It's her job as a luxury fashion buyer to navigate the next on trend items for women whom can afford it, or those that buy into it even if it's a stretch.
Jessie's moral compass also guides her in day to day life of getting dressed, which means finding pieces that make her feel confident in her choices, both fashion and ethics related.
Read on to get an insight into the luxury fashion world.
As a buyer working in the luxury industry and a self-confessed fashion addict, I am surrounded by fashion all the time. At work, it's about choosing items that are on trend and our customers will want to wear, and at home it's about choosing items that I will feel good in. And sometimes making ethical choices isn't always at the front of mind in either sphere.
In the luxury industry there is an assumption that because the price tags are higher, the clothes must be of a higher quality. And while this is often the case, we still need to make sure we are questioning where and how these clothes are made. What exactly constitutes higher quality, and is it the same for every brand?
Often times when we think of luxury fashion we think of expensive fabrics, created by artisans working in small ateliers sewing on beads by hand. And while this may be the case for haute couture gowns, the same cannot be said for the branded t-shirts that are sold as part of a fashion house's ready-to-wear collection.
Luxury fashion is aspirational, and the majority of consumers buying pieces from these brands are trying to tap into the world of luxury, at the price they can afford. In order to offer items in their ranges that cater to these consumers, fashion brands may need to compromise on certain aspects of the manufacturing process to keep prices down. For example, some brands may use Italian leather but the construction of their bags are done in a factory in Vietnam. Sometimes they own these factories and will therefore have visibility to the conditions of the workers, but sometimes they may not.
Every company is different, and as with fast fashion there are varying levels of responsibility and accountability in the luxury fashion industry when it comes to ethical and sustainable practices.
Another important lesson I have learnt seeing the industry from both sides, is that price tags can be deceiving. The price of a garment has something to do with the manufacturing costs for sure, but there are lots of other factors that come into play when considering what price to put on those new season loafers. The costs of running the business need to be accounted for (wages, rent, shipping, the list goes on...) but also the perception of the brand comes into play.
Every brand has a brand positioning that they want to protect, an identity that they want to be known for. For luxury fashion houses, they want to be seen as aspirational, exclusive and special - not accessible to everyone. In order to separate themselves from the rest of the fashion industry, they set their prices higher than other brands. The price of this season's hottest designer T-Shirt will always be higher than a T-Shirt from a mid range Australian label, even if they are both using the same quality of fabric and the exact same factory. Because when you buy a logo covered T-Shirt you are buying into the brand as much as the T-Shirt itself.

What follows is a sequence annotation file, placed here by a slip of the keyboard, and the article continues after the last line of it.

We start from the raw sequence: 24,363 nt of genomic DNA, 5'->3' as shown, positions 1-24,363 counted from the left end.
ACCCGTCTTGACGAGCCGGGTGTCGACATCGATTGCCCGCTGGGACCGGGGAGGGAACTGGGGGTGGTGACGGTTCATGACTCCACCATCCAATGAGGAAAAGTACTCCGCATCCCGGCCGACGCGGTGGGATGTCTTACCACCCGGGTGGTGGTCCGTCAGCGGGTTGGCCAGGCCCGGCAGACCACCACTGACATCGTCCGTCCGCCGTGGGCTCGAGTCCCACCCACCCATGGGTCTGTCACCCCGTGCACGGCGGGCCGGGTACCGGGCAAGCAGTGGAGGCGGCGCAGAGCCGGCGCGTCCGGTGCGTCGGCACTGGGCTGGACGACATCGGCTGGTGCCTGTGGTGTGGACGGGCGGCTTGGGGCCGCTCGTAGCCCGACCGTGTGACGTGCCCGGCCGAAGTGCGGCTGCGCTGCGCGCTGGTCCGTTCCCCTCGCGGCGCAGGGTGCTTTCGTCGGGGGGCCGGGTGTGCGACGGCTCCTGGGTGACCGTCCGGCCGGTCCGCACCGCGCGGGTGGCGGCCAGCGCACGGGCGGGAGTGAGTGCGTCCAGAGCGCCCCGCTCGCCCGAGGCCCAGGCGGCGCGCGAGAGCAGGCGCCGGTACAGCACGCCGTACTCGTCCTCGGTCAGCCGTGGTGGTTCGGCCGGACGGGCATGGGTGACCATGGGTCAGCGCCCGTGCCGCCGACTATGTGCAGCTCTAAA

And there is nothing wrong with buying that designer Tee, as long as you know why you are buying it. It is so easy to get caught up in trends and the excitement and creativity of the fashion industry, and there is a lot of fun in that. My favourite part of my day is often the 20 minutes I have in the morning to get dressed (sometimes it takes a little longer!). Choosing my outfit for the day sets my intention and can make me feel powerful, playful, sexy, smart or confident. Reading fashion magazines, following photographers and designers is my version of reading the news. I love being a part of the fashion community and even if I ever changed careers I would never be able to leave completely - I love it too much.
But as much pleasure as I get from fashion, I try to make sure I understand the impact that my personal and professional fashion choices are making on the world around me. I try to buy from brands where I know where the clothes are made, I work for companies that have transparent production chains, I try not to buy fast fashion and I always look for vintage and second hand gems.
I'm not perfect and it's not a perfect system, but being conscious of it is half the battle. Fashion and sustainability do not always go hand in hand, but there are ways to participate in the fashion industry that are more ethical than others. Whether buying luxury or fast fashion, independent labels or global brands we have an obligation to think about where our clothes are coming from.
At the end of the day, if sustainability and ethical fashion is important to you, you need to do your homework regardless of the label sewn into the garment.
You can feel confident in your choices knowing that Lois Hazel is both luxurious and ethically made.
Shop Jessie's outfit below